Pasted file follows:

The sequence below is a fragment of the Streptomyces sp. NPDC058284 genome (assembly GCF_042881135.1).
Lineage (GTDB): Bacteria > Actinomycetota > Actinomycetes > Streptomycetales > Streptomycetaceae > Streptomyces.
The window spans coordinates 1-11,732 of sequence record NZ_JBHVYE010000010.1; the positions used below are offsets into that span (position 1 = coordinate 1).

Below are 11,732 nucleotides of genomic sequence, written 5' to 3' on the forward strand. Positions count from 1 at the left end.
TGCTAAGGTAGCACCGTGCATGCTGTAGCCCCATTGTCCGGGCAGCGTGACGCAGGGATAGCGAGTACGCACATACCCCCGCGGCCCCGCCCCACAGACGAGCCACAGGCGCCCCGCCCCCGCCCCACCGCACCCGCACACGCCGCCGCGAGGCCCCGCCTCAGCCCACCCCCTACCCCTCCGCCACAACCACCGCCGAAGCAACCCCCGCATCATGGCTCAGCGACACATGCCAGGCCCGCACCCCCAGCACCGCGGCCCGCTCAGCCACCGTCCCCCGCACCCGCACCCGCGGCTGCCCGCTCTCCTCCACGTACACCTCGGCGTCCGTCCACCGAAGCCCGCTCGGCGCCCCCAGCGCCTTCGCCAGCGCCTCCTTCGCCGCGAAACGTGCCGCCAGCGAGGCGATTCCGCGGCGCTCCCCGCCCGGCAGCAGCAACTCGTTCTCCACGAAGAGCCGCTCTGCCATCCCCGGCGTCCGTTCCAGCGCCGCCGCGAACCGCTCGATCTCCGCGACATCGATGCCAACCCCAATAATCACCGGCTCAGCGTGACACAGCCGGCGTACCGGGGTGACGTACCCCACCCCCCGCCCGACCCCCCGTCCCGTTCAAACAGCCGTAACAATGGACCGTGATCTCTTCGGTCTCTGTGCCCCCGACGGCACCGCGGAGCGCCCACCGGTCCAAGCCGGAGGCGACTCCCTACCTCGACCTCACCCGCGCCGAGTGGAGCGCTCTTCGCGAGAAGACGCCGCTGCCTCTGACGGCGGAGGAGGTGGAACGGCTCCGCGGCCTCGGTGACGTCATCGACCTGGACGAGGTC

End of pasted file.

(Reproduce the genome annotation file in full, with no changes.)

The sequence below is a fragment of the Streptomyces sp. NPDC058284 genome (assembly GCF_042881135.1).
Lineage (GTDB): Bacteria > Actinomycetota > Actinomycetes > Streptomycetales > Streptomycetaceae > Streptomyces.
The window spans coordinates 1-11,732 of sequence record NZ_JBHVYE010000010.1; the positions used below are offsets into that span (position 1 = coordinate 1).

Below are 11,732 nucleotides of genomic sequence, written 5' to 3' on the forward strand. Positions count from 1 at the left end.
TGCTAAGGTAGCACCGTGCATGCTGTAGCCCCATTGTCCGGGCAGCGTGACGCAGGGATAGCGAGTACGCACATACCCCCGCGGCCCCGCCCCACAGACGAGCCACAGGCGCCCCGCCCCCGCCCCACCGCACCCGCACACGCCGCCGCGAGGCCCCGCCTCAGCCCACCCCCTACCCCTCCGCCACAACCACCGCCGAAGCAACCCCCGCATCATGGCTCAGCGACACATGCCAGGCCCGCACCCCCAGCACCGCGGCCCGCTCAGCCACCGTCCCCCGCACCCGCACCCGCGGCTGCCCGCTCTCCTCCACGTACACCTCGGCGTCCGTCCACCGAAGCCCGCTCGGCGCCCCCAGCGCCTTCGCCAGCGCCTCCTTCGCCGCGAAACGTGCCGCCAGCGAGGCGATTCCGCGGCGCTCCCCGCCCGGCAGCAGCAACTCGTTCTCCACGAAGAGCCGCTCTGCCATCCCCGGCGTCCGTTCCAGCGCCGCCGCGAACCGCTCGATCTCCGCGACATCGATGCCAACCCCAATAATCACCGGCTCAGCGTGACACAGCCGGCGTACCGGGGTGACGTACCCCACCCCCCGCCCGACCCCCCGTCCCGTTCAAACAGCCGTAACAATGGACCGTGATCTCTTCGGTCTCTGTGCCCCCGACGGCACCGCGGAGCGCCCACCGGTCCAAGCCGGAGGCGACTCCCTACCTCGACCTCACCCGCGCCGAGTGGAGCGCTCTTCGCGAGAAGACGCCGCTGCCTCTGACGGCGGAGGAGGTGGAACGGCTCCGCGGCCTCGGTGACGTCATCGACCTGGACGAGGTC